Xitsonga music legend Khatisa Chavalala died in 2009 at the age of 79 but she is still living through her music.
The legend who was the sole composer, dancer and lead singer for her band Khatisa Chavalala and The Queens, was the first Shangaan / Xitsonga female artist and she died at the pinnacle of her music success.
No one has emerged to replace her in her music genre.
She has received many certificates, trophies and awards in her illustrious career.
This is despite the fact that she was illiterate and never saw the inside of a class room.
Amongst the host of awards she received is the Living Legend Award from the Limpopo Department of Sports, Arts and Culture and the Mapungubwe Award.
Following her death another legendary musician, General Daniel Shirinda, who has also since died, bemoaned the fact that she died without having had a national honour despite her enormous contribution to the arts and to gender activism.
Shirinda said it would not be possible to replace her.
Chavalala, of Greenfarm Village in the Collins Chabane Local municipality in the Vhembe District in Limpopo dominated the music scene over four decades.
She was the first female artist North of Polokwane to record with a big company like Gallo Records.
She later recorded with Wea Records which later became Tusk Music.
In the seventies when Xitsonga music groups used to hold music festivals at venues like Jabulani Amphitheatre in Soweto, Khatisa Chavalala was the only woman who led her group and stood herself against male groups.
She composed one of her hits Nqambi ya wansati yi nga deleriwi (I must not be looked down upon because I am a woman artist).
In most of her songs she urged women to stand up and not have inferiority complex because of their gender.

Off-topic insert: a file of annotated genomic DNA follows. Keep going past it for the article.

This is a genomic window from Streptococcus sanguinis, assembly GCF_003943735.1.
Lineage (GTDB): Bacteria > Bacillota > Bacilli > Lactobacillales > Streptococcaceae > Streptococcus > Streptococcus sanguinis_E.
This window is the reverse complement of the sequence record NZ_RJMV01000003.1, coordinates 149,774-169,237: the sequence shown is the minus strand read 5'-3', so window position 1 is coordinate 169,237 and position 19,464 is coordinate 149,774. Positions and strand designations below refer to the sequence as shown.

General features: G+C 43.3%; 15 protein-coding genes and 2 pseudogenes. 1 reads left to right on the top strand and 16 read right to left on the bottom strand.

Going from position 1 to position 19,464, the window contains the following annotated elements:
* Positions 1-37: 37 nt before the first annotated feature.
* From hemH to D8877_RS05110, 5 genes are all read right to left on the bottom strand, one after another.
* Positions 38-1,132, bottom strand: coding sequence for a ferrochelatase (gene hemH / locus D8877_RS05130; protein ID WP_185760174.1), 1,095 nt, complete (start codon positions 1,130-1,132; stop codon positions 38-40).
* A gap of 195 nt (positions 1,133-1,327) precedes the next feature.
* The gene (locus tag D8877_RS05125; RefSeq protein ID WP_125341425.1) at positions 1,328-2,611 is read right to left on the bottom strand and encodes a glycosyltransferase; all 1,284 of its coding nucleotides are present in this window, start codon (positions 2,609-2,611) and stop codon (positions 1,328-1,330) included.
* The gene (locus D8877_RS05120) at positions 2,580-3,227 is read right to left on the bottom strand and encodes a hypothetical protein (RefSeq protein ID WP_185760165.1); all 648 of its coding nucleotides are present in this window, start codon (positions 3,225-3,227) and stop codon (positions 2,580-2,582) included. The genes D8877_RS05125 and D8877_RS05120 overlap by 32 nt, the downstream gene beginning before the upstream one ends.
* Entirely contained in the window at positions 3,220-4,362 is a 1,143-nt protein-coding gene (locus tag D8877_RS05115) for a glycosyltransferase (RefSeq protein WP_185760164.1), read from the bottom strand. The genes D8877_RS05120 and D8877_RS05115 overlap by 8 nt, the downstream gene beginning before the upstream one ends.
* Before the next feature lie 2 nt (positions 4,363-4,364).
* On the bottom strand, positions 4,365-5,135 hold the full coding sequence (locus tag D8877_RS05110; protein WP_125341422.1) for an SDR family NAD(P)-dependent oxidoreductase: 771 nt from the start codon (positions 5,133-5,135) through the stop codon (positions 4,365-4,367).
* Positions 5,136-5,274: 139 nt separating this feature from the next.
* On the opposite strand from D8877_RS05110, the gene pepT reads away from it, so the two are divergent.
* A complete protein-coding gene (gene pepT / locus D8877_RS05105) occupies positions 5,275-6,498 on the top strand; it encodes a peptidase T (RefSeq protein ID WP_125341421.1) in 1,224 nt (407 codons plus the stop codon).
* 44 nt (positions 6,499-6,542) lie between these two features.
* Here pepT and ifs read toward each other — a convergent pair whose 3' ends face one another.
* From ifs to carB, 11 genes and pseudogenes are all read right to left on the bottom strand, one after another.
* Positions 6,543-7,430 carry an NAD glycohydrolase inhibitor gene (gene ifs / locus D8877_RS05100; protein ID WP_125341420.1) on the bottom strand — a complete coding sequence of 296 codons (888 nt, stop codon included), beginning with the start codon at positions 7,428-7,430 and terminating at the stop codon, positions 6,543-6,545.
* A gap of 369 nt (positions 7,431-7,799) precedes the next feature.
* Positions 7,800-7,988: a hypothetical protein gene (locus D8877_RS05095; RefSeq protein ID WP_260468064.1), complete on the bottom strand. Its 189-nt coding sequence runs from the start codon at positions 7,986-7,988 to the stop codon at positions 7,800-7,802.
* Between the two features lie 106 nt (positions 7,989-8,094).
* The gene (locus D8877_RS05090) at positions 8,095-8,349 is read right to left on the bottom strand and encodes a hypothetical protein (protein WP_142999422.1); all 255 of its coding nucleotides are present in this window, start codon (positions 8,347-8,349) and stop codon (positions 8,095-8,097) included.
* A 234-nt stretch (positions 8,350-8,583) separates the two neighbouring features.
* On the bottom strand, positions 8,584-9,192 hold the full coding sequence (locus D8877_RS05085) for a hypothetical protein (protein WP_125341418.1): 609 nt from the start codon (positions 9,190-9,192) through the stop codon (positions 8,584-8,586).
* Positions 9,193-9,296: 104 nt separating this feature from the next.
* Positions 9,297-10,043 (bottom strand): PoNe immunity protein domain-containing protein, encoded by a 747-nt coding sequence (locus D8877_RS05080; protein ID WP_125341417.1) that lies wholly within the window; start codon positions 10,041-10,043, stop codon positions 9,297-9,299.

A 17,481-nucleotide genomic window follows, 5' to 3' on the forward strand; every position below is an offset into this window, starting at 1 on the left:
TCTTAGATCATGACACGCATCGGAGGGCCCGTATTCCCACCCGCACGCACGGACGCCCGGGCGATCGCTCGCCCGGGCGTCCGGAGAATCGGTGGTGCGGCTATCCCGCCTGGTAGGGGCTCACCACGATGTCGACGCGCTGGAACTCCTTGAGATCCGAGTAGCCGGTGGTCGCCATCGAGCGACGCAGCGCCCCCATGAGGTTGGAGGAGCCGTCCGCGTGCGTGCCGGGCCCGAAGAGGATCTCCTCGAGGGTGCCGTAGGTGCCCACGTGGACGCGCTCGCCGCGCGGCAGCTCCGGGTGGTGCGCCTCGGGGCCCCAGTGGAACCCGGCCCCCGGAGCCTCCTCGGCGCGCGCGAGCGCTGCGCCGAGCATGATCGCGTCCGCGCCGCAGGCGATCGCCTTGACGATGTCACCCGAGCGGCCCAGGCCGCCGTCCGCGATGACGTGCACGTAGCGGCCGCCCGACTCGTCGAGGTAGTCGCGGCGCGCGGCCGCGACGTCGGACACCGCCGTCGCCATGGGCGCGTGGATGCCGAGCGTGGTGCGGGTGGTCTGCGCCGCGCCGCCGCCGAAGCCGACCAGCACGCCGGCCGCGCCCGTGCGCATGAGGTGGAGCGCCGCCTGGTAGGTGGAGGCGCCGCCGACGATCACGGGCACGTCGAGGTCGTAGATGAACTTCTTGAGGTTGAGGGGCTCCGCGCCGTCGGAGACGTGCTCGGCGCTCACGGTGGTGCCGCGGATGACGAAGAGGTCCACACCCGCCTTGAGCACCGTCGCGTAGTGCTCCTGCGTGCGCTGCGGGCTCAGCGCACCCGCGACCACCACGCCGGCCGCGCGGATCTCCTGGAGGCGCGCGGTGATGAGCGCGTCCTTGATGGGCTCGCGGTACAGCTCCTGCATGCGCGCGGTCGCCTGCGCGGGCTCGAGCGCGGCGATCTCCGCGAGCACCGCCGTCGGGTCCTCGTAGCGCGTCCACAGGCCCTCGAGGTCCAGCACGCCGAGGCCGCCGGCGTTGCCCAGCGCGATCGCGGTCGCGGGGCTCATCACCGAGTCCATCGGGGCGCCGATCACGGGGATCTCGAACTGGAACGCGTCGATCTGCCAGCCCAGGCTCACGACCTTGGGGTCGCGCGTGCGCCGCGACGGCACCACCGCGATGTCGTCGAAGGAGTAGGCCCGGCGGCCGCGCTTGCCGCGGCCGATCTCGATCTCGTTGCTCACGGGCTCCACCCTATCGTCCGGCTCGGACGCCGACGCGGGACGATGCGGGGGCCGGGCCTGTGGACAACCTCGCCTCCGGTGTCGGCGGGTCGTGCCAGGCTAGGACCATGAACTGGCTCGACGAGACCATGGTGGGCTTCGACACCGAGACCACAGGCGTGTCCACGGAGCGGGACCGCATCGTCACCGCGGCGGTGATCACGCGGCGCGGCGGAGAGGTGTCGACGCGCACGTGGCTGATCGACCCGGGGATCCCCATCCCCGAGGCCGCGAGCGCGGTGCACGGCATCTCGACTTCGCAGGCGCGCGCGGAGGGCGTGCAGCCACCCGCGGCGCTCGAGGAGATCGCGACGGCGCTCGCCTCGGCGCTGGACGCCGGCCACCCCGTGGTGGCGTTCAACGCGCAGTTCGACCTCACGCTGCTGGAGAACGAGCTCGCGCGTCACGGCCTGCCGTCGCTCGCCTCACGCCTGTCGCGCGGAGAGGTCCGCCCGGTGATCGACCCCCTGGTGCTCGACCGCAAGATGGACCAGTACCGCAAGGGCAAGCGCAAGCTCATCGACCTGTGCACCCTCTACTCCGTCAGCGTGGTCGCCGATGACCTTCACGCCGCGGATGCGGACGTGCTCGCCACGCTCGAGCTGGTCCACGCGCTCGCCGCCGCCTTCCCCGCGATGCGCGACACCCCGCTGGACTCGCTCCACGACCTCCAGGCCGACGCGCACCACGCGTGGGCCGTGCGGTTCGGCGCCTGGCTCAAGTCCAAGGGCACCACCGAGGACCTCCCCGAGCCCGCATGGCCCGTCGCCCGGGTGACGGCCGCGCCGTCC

Khatisa Chavalala’s band was known throughout the country and she performed in areas such as Saulsville, Soweto, Soshanguve, Mpumalanga and Limpopo.
Munghana Lonene FM radio station has also honoured her several times with certificates and trophies and has also given her The Living Legend Award.
This is on top of several trophies and certificates that she received in her career
He CD released posthumously is still selling in Limpopo and is also receiving regular air play on several radio stations, particularly Munghana Lonene FM and community radio stations such as Hlanganani FM, Phalaborwa FM, Mala FM 101, Giyani Community Radio (GCR) and Vhembe FM.
It is remarkable that over nine years after her death she is still dominating her type of music and a successor is not seen coming. This is the legend that deserves the highest honour such as the Ikhamanga Award in Silver.
A true traditional artist, Chavalala played xingomana (traditional drum) and mhalamhala (blowhorn) and her music has no western influences.
This is the reason it must be preserved for future generations.
A philanthropist of note, she educated many children from poor backgrounds and also looked after many poor people.
She is survived by her only daughter Elizabeth and Hlamalani her only granddaughter who is a mother of two and a school teacher.
The family is still promoting her music and that is why a Foundation has been formed to continue her rich legacy.
By Benson Ntlemo